Police Log Altered In Incident Involving A Vehicle Registered to Selectman Mary Power

By Kristen Arute, Hingham Current Staff; October 27, 2020

Cover from report by Matthews & Matthews, LLC dated October 21, 2020

Matthews & Matthews, LLC conducted an investigation into an incident that took place on Friday, June 5, 2020 at Derby Street Shops. Hingham resident Dan Nardo requested a copy of the report. He had become aware of rumors that a police log entry had been altered in an apparent attempt to change the nature of an incident involving a car registered to Selectman Mary Power.


Officer Christopher LoBianco of the Hingham Police Department was working a special detail at the shopping plaza that night. The Hingham Police Department had received intelligence from the Massachusetts State Police and the Braintree Police Department alerting them to "people from possible Antifa like groups or other groups" who might be parking their vehicles in remote shopping  malls, protesting in Boston and then returning to their cars and causing damage in the areas in which they had parked “to bring their cause further out so it got recognition."

LoBianco noted that the Apple store had even boarded up its windows and said that "the (Derby Street) shops made a collective agreement to hire two police details for a number of nights until possibly the situation quieted down." However, he was the only officer working the shift that night.

It was during his patrol of the parking area, which he described as “sparse” because most businesses were closed due to COVID, that LoBianco noticed a car had been following him. When he parked, he said that the driver of the other vehicle, a male wearing a tshirt and baseball cap, had parked 20-30 feet away from him facing in the direction of his driver side door.

The man waved at LoBianco several times and pointed at him then proceeded to lift up a large cardboard sign with white paper covering it which read “Black Lives Matter” alongside a picture of a fist. “He said the operator of the vehicle then took the sign and pressed it against the windshield flush and pointed at him several times,” the report said. “Officer LoBianco stated he then retrieved a pair of binoculars in order to better see the vehicle registration.”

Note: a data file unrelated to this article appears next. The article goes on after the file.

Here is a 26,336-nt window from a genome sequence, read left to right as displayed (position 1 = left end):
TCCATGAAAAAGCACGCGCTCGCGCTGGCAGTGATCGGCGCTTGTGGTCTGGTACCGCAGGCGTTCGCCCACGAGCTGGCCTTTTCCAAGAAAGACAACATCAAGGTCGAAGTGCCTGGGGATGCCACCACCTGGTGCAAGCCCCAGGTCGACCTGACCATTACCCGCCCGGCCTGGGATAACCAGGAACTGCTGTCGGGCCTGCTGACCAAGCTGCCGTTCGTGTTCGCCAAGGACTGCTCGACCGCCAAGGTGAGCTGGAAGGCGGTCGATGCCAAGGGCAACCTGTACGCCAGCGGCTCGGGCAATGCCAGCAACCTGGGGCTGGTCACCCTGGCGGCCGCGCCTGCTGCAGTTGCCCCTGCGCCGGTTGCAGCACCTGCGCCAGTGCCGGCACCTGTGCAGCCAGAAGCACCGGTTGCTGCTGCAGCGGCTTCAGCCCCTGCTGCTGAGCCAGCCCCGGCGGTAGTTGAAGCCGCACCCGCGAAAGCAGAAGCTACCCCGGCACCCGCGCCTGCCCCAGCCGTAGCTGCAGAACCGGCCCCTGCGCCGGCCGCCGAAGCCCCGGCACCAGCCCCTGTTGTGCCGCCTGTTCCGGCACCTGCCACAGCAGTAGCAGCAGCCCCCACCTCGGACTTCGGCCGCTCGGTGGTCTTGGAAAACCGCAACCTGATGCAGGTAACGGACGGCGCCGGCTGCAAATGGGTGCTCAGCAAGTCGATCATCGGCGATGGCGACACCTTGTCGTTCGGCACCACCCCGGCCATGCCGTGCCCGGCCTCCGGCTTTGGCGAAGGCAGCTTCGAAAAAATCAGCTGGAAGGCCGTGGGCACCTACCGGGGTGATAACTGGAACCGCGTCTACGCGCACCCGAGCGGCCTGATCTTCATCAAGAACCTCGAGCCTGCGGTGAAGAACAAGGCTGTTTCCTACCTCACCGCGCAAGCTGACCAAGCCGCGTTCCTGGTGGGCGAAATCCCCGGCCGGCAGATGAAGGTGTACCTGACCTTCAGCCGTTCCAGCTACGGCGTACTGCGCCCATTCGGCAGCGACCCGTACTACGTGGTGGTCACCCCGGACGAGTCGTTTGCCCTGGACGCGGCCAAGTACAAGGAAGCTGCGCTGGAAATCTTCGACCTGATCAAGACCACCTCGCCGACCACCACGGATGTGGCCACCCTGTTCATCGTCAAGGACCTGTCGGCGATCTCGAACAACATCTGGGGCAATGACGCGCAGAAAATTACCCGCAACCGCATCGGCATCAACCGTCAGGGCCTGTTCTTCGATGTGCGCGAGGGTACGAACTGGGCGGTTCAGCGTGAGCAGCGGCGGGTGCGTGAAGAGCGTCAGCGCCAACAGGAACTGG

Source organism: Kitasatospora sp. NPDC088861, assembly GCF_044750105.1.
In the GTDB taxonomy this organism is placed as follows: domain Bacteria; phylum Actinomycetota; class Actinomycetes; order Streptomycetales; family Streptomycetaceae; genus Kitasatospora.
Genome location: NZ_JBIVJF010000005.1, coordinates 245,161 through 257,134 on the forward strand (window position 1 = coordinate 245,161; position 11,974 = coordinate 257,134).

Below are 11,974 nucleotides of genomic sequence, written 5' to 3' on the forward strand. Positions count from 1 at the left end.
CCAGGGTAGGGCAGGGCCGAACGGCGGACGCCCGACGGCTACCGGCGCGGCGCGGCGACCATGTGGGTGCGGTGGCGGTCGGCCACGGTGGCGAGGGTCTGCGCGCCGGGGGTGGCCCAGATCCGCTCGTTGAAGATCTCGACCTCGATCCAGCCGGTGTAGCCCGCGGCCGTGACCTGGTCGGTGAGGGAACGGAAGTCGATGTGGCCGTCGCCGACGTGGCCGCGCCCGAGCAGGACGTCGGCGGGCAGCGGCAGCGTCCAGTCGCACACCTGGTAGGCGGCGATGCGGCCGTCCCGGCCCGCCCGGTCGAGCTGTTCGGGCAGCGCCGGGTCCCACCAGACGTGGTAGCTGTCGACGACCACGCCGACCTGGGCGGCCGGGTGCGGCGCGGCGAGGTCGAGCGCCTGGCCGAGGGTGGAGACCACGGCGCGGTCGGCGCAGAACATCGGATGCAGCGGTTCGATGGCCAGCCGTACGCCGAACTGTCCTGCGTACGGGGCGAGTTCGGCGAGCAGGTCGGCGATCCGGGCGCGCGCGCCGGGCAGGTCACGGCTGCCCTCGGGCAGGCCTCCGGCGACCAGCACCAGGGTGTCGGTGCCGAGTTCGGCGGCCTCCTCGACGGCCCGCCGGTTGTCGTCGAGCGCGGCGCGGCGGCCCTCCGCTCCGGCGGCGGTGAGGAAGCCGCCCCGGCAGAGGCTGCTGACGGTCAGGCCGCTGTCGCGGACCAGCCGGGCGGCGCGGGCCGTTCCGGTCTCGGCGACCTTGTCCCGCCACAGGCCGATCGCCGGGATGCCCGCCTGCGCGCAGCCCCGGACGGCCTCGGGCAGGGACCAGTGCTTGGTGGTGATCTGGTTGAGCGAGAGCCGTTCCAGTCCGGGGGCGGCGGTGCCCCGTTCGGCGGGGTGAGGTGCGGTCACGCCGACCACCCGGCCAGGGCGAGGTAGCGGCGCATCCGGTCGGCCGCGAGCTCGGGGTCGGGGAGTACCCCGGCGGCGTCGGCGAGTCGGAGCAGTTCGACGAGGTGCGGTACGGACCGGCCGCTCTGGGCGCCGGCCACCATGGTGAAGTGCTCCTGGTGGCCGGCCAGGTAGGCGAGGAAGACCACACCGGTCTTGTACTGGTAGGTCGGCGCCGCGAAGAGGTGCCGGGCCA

When interviewed, the driver told investigators that he had the sign in the car because he was planning on attending a Black Lives Matter protest in Hingham the next day. A protest was, in fact, held at the Harbor on Saturday, June 6th.

At 6:37 p.m., Officer LoBianco made a call to dispatch to report the suspicious activity and mentioned that the car was registered to Selectman Mary Power. He asked that the information be documented for informational purposes only so it could be looked back on later if something else were to happen. Former Police Chief Glenn Olsson heard the transmission on his police radio.He immediately called dispatch and asked Dispatcher Allison Graham about the call.

"Who is dealing with that call?" asked Olsson. "I need to know quick. Because that could be the selectmen."

Olsson was transferred to Dispatcher Joseph Delvecchio. He asked the dispatcher for the address so he could confirm Power's identity. "Stand by for me one second, Chief," Delvecchio replied. "I'm putting the info in right now."

"Yeah well may not want the info in there, if it is the selectmen," responded Olsson. "I may not want a job."

Chief Olsson told Dispatcher Delvecchio to wait and proceeded to call the front desk at the station. He spoke with Lt. Sean Cavanaugh about LoBianco's handling of the incident involving Power's car. "He shouldn't be saying it's suspicious and it has Black Lives Matter signs in it," Olsson said. "What's he, f...g nuts?"

Cavanaugh went on to defend LoBianco's response, but Olsson appeared confused. "He doesn't recognize the name Mary Power?" he asked. "He better. You know. If he wants a job."


Matthews & Matthews conducted interviews with all of the parties involved. In their findings they stated that "Chief Olsson told Dispatcher Delvecchio to change the description of party waving a Black Lives Matter sign to party waving a sign." They also noted that "Chief Olsson believed that the use of the term Black Lives Matter in the brief narrative of a suspicious activity log report was not warranted because he did not want the public perception to be that the Hingham Police were pursuing people for having a Black Lives Matter sign."


In her interview, Selectman Power stated that she did not learn of the incident involving her vehicle until the end of July when she was made aware of Nardo's public records request for the police log. She also said that she was not part of any discussions between Chief Olsson and Town Officials concerning Olsson's retirement. Instead, she was told by Town Administrator Tom Mayo that conversations were taking place between the town and the chief. Then, on Sunday, August 2nd at 9:45 p.m., Power received a call from Mayo letting her know that Olsson would be submitting his retirement letter the next day, and in fact he did.

After months of back-and-forth with the town's administration, Nardo was pleased to be able to put the issue to rest. "The Town has satisfied my request for public records concerning this matter," he said. "The Town conducted an independent investigation that concluded Mary Power did not try to cover up the incident. I believe this information to be true and correct.

Kristen can be reached at kristen@hinghamcurrent.com.